130. Othman M, Hamilton A. Platelet-type von Willebrand disease: results of a worldwide survey from the Canadian PT-VWD project. Acta Haematol 2010; 123:126–128.

131. Favaloro EJ, Patterson D, Denholm A, Mead S, Gilbert A, Collins A, et al. Differential identification of a rare form of platelet-type (pseudo-) von Willebrand disease (VWD) from Type 2B VWD using a simplified ristocetin-induced-platelet-agglutination mixing assay and confirmed by genetic analysis. Br J Haematol 2007; 139:623–626.

132. Othman M, Notley C, Lavender FL, White H, Byrne CD, Lillicrap D, et al. Identification and functional characterization of a novel 27-bp deletion in the macroglycopeptide-coding region of the GPIBA gene resulting in platelet-type von Willebrand disease. Blood 2005; 105:4330–4336.

133. Murata M, Russell SR, Ruggeri ZM, Ware J. Expression of the phenotypic abnormality of platelet-type von Willebrand disease in a recombinant glycoprotein Ib alpha fragment. J Clin Invest 1993; 91:2133–2137.

134. Turecek PL, Siekmann J, Schwarz HP. Comparative study on collagen-binding enzyme-linked immunosorbent assay and ristocetin cofactor activity assays for detection of functional activity of von Willebrand factor. Semin Thromb Hemost 2002; 28:149–160.

135. Chen D, Daigh CA, Hendricksen JI, Pruthi RK, Nichols WL, Heit JA, et al. A highly-sensitive plasma von Willebrand factor ristocetin cofactor (VWF:RCo) activity assay by flow cytometry. J Thromb Haemost 2008; 6:323–330.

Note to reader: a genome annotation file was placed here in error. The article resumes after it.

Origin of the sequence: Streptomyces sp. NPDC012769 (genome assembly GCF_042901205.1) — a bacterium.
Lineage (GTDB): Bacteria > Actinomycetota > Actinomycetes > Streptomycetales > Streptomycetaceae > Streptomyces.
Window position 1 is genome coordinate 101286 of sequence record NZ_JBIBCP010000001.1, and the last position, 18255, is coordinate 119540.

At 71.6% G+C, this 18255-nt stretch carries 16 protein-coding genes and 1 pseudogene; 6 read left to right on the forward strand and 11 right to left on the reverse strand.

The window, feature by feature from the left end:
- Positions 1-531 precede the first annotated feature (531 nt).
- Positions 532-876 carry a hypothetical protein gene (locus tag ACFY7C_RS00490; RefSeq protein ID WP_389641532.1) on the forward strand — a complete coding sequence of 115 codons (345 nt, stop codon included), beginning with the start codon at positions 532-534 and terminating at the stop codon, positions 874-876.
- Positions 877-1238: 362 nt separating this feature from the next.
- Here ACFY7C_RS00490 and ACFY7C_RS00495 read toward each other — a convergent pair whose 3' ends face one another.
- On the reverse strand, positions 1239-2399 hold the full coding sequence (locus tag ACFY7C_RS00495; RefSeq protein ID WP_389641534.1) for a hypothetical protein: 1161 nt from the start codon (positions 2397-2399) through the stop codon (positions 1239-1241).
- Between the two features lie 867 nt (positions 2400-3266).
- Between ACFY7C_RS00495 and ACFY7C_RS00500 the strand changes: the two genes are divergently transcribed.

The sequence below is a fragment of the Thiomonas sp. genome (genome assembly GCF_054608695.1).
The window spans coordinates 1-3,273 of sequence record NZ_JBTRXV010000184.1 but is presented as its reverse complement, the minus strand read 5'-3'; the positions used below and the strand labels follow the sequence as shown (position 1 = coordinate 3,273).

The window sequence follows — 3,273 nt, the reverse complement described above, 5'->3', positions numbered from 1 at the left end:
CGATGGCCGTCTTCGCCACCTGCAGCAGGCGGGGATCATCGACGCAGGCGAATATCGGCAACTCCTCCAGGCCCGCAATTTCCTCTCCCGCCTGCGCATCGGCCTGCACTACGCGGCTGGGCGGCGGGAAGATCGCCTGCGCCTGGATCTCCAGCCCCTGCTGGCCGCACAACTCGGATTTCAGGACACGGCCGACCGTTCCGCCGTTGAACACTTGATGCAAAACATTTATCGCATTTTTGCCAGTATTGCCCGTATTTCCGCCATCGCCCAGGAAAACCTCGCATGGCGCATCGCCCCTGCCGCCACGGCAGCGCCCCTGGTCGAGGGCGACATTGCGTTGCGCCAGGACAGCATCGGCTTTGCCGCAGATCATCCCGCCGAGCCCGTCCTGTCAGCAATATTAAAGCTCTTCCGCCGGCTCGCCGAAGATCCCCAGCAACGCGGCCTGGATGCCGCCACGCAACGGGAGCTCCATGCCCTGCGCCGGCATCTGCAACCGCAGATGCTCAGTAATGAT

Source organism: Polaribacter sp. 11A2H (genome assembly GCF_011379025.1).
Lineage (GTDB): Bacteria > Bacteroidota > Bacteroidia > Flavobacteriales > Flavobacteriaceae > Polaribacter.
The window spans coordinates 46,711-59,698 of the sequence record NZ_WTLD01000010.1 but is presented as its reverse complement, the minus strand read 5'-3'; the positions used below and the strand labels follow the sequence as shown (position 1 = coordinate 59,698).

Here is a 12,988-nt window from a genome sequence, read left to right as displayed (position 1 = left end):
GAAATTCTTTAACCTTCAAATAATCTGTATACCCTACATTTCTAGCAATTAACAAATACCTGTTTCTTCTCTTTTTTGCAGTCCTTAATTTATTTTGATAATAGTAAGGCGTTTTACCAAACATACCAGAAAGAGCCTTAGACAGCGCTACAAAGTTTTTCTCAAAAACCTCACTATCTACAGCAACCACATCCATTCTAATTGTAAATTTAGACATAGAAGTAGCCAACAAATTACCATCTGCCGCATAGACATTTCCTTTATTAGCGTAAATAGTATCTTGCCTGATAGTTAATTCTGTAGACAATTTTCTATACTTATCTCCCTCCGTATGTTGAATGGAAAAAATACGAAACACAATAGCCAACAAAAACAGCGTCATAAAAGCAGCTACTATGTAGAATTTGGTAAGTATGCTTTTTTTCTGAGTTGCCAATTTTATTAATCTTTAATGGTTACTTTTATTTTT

136. Favaloro EJ. An update on the von Willebrand factor collagen binding assay: 21 years of age and beyond adolescence but not yet a mature adult. Semin Thromb Hemost 2007; 33:727–744.

137. Baronciani L, Federici AB, Cozzi G, Canciani MT, Mannucci PM. von Willebrand factor collagen binding assay in von Willebrand disease type 2A, 2B, and 2M. J Thromb Haemost 2006; 4:2088–2090.

138. Hayata K, Nakayama T, Matsushita T, Sakano K. A new binding assay of von Willebrand factor and glycoprotein Ib using solid-phase biotinylated platelets. J Pharmacol Sci 2008; 108:217–221.

139. Zhukov O, Popov J, Ramos R, Vause C, Ruden S, Sferruzza A, et al. Measurement of von Willebrand factor-FVIII binding activity in patients with suspected von Willebrand disease type 2N: application of an ELISA-based assay in a reference laboratory. Haemophilia 2009; 15:788–796.

140. Hillarp A, Stadler M, Haderer C, Weinberger J, Kessler CM, Romisch J. Improved performance characteristics of the von Willebrand factor ristocetin cofactor activity assay using a novel automated assay protocol. J Thromb Haemost 2010; 8:2216–2223.

141. Favaloro EJ, Mohammed S, McDonald J. Validation of improved performance characteristics for the automated von Willebrand factor ristocetin cofactor activity assay. J Thromb Haemost 2010; 8:2842–2844.

Cited By:

This article has been cited 3 time(s).

Current Opinion in Virology
Virus-induced humoral immunity: on how B cell responses are initiated
Zabel, F; Kundig, TM; Bachmann, MF
Current Opinion in Virology, 3(3): 357-362.
10.1016/j.coviro.2013.05.004
CrossRef
Biochimie
Membrane-bound mucin modular domains: From structure to function
Jonckheere, N; Skrypek, N; Frenois, F; Van Seuningen, I
Biochimie, 95(6): 1077-1086.
10.1016/j.biochi.2012.11.005
CrossRef
Journal of Thrombosis and Haemostasis
Characterizing polymorphisms and allelic diversity of von Willebrand factor gene in the 1000 Genomes
Wang, QY; Song, J; Gibbs, RA; Boerwinkle, E; Dong, JF; Yu, FL
Journal of Thrombosis and Haemostasis, 11(2): 261-269.
10.1111/jth.12093
CrossRef
Back to Top | Article Outline
Keywords:

biomarker; blood clotting; cell adhesion; fibrinogen-binding; hemostasis; integrin GPIb; von Willebrand diseases; von Willebrand factor

© 2012 Lippincott Williams & Wilkins, Inc.

Login

Search for Similar Articles
You may search for similar articles that contain these same keywords or you may modify the keyword list to augment your search.